In his magisterial book The Hand Frank R. Wilson wrote, “From the perspective of biomechanical anatomy, the hand is an integral part of the entire arm, in effect a specialized termination of a cranelike structure suspended from the neck and the upper chest.” A prominent hand doctor and professor of medicine, Wilson was a ranking authority on the subject of how we get our hands to do the things they do in a muscular sense. That includes all of their activities, including playing the piano.
This is to say, Wilson’s expertise is applicable to playing the piano even if he is not a piano expert.
It can be argued that all these muscles (twenty one in all according to boundaries established by anatomists) evolved as they did, along with our upright posture, so as to position the hands. (For the sake of argument I leave out the muscles that move the trunk, which also helps position the hands.) Through acts of teamwork they help create all the subtle changes of location in the wrist. They are also on the ready to play roles of various kinds when you rotate your forearms. They get your fingers to the extreme ends of the keyboard and everywhere in between. When you need your fingers to play the notes of chords together with razor sharp precision, they officiate. The problem is not whether they do these things but how, and how efficiently.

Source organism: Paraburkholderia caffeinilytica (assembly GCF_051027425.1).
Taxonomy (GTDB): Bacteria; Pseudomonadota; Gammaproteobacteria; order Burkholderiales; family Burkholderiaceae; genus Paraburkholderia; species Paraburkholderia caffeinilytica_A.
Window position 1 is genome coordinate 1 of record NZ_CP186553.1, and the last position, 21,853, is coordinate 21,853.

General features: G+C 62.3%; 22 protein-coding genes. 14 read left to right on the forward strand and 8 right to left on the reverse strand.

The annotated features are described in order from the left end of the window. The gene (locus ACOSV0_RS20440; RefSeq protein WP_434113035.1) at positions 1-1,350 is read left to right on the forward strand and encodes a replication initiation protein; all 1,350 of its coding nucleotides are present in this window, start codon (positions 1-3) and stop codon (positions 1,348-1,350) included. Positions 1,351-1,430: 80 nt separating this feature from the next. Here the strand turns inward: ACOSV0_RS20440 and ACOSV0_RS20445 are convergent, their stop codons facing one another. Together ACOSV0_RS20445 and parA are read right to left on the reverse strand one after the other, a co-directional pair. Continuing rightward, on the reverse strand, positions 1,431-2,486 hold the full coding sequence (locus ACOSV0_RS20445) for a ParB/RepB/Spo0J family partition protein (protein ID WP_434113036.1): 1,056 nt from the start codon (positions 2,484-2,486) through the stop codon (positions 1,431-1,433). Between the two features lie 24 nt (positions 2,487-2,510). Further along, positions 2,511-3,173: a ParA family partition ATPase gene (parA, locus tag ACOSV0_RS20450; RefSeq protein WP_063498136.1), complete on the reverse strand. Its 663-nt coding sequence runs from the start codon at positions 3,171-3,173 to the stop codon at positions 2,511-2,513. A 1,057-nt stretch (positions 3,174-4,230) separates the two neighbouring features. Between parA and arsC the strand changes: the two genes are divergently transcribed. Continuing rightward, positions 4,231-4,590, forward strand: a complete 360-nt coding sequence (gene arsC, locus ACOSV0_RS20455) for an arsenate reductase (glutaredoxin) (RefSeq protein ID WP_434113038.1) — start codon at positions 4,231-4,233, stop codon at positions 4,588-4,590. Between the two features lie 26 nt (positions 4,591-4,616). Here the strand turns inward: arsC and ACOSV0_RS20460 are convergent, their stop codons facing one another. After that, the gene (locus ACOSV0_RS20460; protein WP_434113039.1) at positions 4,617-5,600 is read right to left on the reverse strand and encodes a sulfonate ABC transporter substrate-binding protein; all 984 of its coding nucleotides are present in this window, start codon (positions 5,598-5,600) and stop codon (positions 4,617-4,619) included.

Pianists tend to receive some pushback from the shoulder area in the form of tightness and pain when some combination of those muscles is overused. Tight muscles of the upper body also act as brakes, making it hard for the fingers to get to their destinations on time. Carping about fingers is unlikely to change the muscular habits that create this trouble in the back and shoulders. Ditto with forearm rotation.
Unfortunately, no amount of intellectual knowledge of these muscles is going to change unhelpful habits. How do you create the changes that filter down so that your fingers do what you want? That involves a reflective, meditative process of monitoring the upper body, coaxing it into a new and vital role. But understanding that this part of your body invariably does something when you play can help you get the ball rolling.